Monthly Archives: February 2017

The Rydal Mount Wordsworth prize for young poets: entries now open

Dear Head Teacher

The descendants of William Wordsworth invite entries from your pupils for the annual Rydal Mount Wordsworth prize for young poets.

All students at Cumbrian schools are eligible to take part. The theme this year is “A WALK ON THE WILD SIDE”, which can be interpreted as the writer wishes. The winning poem will be framed and displayed alongside the work of the great poet in his former home, for thousands of visitors to see.

Entries should be typed in 12 or 14 point font, double spaced, and no longer than one side of A4 paper. They should be saved as individual Word documents and emailed as attachments to rydalpoetry@gmail.com

Entries should include the name and age of the entrant, and the contact details of the student’s school. The closing date for entries is Monday March 20.

THE EMAILS WILL BE OPENED DIRECTLY BY THE WORDSWORTH FAMILY.  PLEASE ASK CLASS TEACHERS TO SEND ENTRIES FROM HIS OR HER PUPILS FROM ONE IDENTIFIABLE EMAIL ADDRESS, IN ONE BATCH, WITH INDIVIDUAL ENTRIES ATTACHED.

The poems will be judged by the Wordsworth family and an award ceremony will be held at Rydal Mount, near Ambleside, on Thursday April 27. There will be signed book prizes for the entries highly commended by the judges from the primary and secondary school categories. A trophy will be awarded, along with a cash prize this year of £100, to the overall winner.  The winner’s name will be added to the plaque on the wall at Rydal Mount.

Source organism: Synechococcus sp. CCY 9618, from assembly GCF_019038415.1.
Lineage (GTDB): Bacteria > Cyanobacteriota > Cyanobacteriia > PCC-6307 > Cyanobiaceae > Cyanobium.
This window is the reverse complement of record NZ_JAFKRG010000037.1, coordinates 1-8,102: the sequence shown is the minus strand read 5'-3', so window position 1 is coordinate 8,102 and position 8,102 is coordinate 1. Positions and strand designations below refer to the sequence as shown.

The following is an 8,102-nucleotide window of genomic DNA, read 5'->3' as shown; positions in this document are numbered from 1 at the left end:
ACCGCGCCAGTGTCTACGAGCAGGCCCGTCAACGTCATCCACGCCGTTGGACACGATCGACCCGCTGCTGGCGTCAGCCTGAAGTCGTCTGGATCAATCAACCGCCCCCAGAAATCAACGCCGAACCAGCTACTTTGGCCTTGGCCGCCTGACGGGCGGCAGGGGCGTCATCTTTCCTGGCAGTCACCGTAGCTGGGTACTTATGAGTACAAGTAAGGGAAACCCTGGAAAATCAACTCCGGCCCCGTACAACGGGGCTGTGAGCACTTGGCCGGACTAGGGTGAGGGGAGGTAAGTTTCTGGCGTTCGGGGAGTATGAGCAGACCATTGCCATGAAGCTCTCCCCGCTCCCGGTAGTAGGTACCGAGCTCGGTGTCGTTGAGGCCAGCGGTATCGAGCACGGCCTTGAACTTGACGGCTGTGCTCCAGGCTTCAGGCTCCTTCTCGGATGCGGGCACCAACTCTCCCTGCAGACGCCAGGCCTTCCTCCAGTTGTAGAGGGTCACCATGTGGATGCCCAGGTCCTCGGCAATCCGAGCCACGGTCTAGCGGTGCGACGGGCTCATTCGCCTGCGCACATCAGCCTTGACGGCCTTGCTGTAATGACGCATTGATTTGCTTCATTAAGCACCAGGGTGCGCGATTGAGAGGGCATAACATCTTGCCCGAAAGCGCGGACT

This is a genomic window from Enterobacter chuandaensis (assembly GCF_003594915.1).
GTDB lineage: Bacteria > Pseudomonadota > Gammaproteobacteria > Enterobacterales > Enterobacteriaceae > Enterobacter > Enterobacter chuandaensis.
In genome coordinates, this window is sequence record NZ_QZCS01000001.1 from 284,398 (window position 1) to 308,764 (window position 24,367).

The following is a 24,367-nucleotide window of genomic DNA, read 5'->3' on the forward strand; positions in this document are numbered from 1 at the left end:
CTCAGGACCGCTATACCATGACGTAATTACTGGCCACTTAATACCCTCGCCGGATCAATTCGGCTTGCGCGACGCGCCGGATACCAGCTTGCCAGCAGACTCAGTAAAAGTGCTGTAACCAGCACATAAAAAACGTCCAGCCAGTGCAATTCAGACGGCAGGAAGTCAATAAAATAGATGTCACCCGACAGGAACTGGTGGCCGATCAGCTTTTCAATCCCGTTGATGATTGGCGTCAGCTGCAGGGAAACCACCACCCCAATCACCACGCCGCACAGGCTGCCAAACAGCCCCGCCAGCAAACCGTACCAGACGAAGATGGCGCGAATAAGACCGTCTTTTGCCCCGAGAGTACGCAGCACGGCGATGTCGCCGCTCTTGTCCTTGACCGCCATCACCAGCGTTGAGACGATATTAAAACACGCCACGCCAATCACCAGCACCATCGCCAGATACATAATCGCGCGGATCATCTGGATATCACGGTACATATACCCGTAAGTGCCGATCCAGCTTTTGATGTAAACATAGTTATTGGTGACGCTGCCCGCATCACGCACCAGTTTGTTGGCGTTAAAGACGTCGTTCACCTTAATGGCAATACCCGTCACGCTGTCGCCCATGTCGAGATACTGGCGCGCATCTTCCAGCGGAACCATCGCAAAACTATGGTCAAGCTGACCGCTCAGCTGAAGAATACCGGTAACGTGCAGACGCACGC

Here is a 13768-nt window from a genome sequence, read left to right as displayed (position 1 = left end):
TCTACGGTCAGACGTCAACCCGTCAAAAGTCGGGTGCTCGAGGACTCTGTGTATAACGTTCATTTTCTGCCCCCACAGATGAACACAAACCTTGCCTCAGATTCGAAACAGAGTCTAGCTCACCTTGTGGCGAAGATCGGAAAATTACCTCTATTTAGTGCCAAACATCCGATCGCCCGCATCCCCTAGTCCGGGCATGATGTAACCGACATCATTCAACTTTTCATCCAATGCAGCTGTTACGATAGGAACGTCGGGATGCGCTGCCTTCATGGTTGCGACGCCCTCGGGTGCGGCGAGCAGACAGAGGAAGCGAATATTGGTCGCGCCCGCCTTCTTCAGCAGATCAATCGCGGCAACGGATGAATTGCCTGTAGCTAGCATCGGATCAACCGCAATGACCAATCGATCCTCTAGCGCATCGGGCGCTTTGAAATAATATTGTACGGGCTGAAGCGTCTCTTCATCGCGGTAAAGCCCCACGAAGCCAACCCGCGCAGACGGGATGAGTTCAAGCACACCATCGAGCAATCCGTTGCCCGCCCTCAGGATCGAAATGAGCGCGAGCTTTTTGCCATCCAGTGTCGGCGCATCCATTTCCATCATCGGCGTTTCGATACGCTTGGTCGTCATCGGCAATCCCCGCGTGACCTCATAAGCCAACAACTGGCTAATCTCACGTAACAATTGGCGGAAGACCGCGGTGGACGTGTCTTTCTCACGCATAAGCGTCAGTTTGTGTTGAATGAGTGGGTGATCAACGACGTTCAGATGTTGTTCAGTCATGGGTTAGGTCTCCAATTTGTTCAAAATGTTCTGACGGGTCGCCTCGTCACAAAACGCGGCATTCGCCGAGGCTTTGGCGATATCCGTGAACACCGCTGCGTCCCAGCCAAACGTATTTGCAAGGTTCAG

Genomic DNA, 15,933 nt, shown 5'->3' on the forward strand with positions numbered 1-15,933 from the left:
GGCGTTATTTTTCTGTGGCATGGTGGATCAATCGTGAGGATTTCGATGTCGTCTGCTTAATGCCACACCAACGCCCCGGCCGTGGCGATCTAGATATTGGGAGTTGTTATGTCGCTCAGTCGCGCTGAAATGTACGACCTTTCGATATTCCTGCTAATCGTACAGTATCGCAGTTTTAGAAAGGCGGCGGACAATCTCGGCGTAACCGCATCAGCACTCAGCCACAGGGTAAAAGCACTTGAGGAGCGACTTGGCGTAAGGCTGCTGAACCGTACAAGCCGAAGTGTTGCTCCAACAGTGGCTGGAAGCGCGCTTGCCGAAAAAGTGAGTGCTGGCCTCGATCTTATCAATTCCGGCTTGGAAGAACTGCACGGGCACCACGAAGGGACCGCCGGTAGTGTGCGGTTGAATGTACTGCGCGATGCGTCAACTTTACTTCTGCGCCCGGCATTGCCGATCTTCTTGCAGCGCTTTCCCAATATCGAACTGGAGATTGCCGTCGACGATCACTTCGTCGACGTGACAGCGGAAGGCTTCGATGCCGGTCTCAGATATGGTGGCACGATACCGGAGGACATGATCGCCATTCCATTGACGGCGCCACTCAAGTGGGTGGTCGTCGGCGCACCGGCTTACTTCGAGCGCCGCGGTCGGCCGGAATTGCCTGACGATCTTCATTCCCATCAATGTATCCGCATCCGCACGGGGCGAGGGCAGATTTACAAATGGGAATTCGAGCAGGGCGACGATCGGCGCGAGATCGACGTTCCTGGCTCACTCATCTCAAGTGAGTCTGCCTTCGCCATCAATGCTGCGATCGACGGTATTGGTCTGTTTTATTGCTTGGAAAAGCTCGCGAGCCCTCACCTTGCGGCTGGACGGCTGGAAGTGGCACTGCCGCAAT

For further information please email Eileen Jones at Eileen@cumbriapr.co.uk

Lib Dem leader backs climate change book

A dramatic new book showing the impact of climate change around the world has won the backing of Liberal Democrat leader Tim Farron.

Mr Farron, MP for Westmorland and Lonsdale, has endorsed the book, Images from a Warming Planet which was published recently by Lakes-based photographer Ashley Cooper.

tim-farron-and-ashley-cooper

Mr Farron said: “This book is far more than just a collection of impressive photographs – it documents a massively important and concerning phenomenon that will affect us all. These images vividly show the effect which climate change is having on our planet, and serves as a wake-up call for us all to act before it is too late.”

He joins leading environmental campaigners who have  hailed the book, with its 500 photographs of global devastation, as a call to political action.

Ashley Cooper travelled the globe for 13 years taking photographs in key locations which illustrate the havoc which is being brought upon the natural world. He has amassed the world’s largest collection of pictures documenting climate change on every continent, from the Inuit communities of the Arctic to the coral atoll islands of the Pacific Ocean, showing the damage caused by dependence on fossil fuels:  flooding, glacial erosion, and deforestation.

Leading environmentalist Jonathan Porritt said: “This is a book about change. About the way the climate is already changing, and the way in which it will change even more dramatically in the future. About changes in peoples’ lives as they seek to make sense of weather systems that seem to have slipped those reassuring bounds of normality and predictability. About changes in our understanding of what’s going on around us, in our world views, in our orientation both to our current reality and to the future. And by and large, people really don’t like change.”

Ashley Cooper is one of the finalists in the Cumbria Culture awards for the photographer of the year title, which will be decided on Friday.

Ends